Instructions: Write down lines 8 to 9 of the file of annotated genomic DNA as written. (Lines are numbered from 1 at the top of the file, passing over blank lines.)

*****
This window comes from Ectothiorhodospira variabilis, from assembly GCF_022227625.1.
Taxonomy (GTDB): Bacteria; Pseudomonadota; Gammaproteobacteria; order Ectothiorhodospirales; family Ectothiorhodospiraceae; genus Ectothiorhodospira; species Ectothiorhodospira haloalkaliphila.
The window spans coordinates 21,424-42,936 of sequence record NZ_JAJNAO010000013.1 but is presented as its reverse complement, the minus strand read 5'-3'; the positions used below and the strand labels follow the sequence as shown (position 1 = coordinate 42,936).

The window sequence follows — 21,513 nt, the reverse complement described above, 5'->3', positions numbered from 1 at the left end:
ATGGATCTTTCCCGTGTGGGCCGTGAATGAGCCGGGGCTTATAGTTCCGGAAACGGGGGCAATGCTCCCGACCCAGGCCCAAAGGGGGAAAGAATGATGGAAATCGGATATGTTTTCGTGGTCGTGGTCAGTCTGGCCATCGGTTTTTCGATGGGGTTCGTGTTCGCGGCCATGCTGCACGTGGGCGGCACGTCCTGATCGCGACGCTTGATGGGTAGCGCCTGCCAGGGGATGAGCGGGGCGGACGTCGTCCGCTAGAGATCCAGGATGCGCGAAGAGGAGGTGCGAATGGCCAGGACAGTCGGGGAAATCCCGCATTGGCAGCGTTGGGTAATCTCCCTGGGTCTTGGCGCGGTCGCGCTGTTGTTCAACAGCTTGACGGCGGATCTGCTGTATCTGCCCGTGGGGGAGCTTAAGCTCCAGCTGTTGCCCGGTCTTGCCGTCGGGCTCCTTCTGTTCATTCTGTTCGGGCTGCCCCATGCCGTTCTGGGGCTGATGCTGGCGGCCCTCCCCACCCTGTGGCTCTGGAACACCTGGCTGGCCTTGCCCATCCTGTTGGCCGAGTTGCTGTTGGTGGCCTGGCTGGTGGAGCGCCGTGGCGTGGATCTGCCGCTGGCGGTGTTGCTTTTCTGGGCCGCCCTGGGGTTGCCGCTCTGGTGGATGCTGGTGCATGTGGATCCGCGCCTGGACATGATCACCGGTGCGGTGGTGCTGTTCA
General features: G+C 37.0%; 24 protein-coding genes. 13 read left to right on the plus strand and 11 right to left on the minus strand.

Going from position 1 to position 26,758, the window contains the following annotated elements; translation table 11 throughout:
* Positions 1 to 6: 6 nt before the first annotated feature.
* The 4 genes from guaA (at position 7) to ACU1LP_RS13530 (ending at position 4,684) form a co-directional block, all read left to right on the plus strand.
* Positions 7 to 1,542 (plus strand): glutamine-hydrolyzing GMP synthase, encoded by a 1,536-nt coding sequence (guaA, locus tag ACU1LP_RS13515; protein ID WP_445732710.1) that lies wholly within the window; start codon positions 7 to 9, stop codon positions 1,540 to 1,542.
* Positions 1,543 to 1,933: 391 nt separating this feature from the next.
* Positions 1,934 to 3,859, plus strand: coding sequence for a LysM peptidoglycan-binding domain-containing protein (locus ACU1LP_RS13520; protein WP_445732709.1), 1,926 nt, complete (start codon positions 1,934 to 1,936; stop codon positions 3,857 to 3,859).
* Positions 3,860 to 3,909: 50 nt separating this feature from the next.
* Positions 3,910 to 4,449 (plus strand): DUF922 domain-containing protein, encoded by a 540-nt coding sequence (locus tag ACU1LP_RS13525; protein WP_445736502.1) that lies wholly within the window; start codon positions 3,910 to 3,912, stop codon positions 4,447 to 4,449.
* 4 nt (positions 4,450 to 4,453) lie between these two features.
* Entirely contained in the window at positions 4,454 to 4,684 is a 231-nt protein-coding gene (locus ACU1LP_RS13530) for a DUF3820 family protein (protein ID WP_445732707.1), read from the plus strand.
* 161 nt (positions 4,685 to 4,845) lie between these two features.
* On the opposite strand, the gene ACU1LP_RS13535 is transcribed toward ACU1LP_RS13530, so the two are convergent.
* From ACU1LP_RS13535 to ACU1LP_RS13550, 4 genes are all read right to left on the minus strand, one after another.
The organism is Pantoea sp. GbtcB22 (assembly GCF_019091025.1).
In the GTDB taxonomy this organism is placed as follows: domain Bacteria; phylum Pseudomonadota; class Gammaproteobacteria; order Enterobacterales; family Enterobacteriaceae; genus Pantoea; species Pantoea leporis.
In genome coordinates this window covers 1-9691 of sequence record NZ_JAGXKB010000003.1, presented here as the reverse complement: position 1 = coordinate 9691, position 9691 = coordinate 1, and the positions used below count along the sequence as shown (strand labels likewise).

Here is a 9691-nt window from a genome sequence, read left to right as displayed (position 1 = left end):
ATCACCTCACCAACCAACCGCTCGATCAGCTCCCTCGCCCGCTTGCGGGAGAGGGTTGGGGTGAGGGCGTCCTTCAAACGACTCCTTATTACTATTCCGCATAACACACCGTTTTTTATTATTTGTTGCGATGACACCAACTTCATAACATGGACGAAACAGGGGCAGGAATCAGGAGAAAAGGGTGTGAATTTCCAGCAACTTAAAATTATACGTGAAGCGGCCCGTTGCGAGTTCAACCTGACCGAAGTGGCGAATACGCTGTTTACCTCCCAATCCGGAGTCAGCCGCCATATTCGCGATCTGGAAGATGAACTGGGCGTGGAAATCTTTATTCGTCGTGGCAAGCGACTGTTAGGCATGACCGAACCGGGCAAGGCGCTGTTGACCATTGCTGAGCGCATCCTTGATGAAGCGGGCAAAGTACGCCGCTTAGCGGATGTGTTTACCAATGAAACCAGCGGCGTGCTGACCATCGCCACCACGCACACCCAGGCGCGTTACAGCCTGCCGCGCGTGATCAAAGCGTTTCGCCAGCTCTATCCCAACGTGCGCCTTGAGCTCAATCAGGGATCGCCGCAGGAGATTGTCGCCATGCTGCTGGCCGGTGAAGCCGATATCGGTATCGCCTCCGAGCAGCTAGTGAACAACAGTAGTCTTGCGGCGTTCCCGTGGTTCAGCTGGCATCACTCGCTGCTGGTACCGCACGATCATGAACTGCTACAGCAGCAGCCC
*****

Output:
* Positions 1 to 6: 6 nt before the first annotated feature.
* The 4 genes from guaA (at position 7) to ACU1LP_RS13530 (ending at position 4,684) form a co-directional block, all read left to right on the plus strand.